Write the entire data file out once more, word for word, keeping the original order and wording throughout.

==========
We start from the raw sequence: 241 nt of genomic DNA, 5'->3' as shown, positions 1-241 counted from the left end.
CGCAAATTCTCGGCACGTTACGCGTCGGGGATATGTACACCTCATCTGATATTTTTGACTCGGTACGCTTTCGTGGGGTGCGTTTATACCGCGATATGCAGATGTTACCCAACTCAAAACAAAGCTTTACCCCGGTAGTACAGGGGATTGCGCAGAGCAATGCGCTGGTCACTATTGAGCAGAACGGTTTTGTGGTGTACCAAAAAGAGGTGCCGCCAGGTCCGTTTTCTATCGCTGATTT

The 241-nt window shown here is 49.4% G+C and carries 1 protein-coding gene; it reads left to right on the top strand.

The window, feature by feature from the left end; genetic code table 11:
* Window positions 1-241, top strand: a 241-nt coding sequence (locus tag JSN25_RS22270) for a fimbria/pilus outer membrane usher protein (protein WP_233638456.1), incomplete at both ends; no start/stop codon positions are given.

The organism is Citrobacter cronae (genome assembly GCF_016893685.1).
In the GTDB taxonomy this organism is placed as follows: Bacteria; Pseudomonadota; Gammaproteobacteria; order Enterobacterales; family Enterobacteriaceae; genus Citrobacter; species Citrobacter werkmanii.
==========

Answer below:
We start from the raw sequence: 241 nt of genomic DNA, 5'->3' as shown, positions 1-241 counted from the left end.
CGCAAATTCTCGGCACGTTACGCGTCGGGGATATGTACACCTCATCTGATATTTTTGACTCGGTACGCTTTCGTGGGGTGCGTTTATACCGCGATATGCAGATGTTACCCAACTCAAAACAAAGCTTTACCCCGGTAGTACAGGGGATTGCGCAGAGCAATGCGCTGGTCACTATTGAGCAGAACGGTTTTGTGGTGTACCAAAAAGAGGTGCCGCCAGGTCCGTTTTCTATCGCTGATTT

The 241-nt window shown here is 49.4% G+C and carries 1 protein-coding gene; it reads left to right on the top strand.

The window, feature by feature from the left end; genetic code table 11:
* Window positions 1-241, top strand: a 241-nt coding sequence (locus tag JSN25_RS22270) for a fimbria/pilus outer membrane usher protein (protein WP_233638456.1), incomplete at both ends; no start/stop codon positions are given.

The organism is Citrobacter cronae (genome assembly GCF_016893685.1).
In the GTDB taxonomy this organism is placed as follows: Bacteria; Pseudomonadota; Gammaproteobacteria; order Enterobacterales; family Enterobacteriaceae; genus Citrobacter; species Citrobacter werkmanii.